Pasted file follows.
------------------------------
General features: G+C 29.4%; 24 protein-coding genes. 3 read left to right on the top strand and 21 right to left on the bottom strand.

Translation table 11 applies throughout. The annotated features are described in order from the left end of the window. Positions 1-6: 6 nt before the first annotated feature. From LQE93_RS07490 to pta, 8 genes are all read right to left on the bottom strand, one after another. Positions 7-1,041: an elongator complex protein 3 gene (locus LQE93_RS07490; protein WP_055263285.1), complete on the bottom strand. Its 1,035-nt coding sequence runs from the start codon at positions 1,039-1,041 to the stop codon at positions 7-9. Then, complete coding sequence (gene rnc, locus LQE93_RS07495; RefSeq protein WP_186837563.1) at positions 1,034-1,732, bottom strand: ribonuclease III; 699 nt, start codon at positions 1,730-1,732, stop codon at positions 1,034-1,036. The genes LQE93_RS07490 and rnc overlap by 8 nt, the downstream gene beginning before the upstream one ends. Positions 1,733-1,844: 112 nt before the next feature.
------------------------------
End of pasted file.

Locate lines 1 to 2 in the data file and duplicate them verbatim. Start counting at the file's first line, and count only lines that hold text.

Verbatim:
General features: G+C 29.4%; 24 protein-coding genes. 3 read left to right on the top strand and 21 right to left on the bottom strand.

Translation table 11 applies throughout. The annotated features are described in order from the left end of the window. Positions 1-6: 6 nt before the first annotated feature. From LQE93_RS07490 to pta, 8 genes are all read right to left on the bottom strand, one after another. Positions 7-1,041: an elongator complex protein 3 gene (locus LQE93_RS07490; protein WP_055263285.1), complete on the bottom strand. Its 1,035-nt coding sequence runs from the start codon at positions 1,039-1,041 to the stop codon at positions 7-9. Then, complete coding sequence (gene rnc, locus LQE93_RS07495; RefSeq protein WP_186837563.1) at positions 1,034-1,732, bottom strand: ribonuclease III; 699 nt, start codon at positions 1,730-1,732, stop codon at positions 1,034-1,036. The genes LQE93_RS07490 and rnc overlap by 8 nt, the downstream gene beginning before the upstream one ends. Positions 1,733-1,844: 112 nt before the next feature.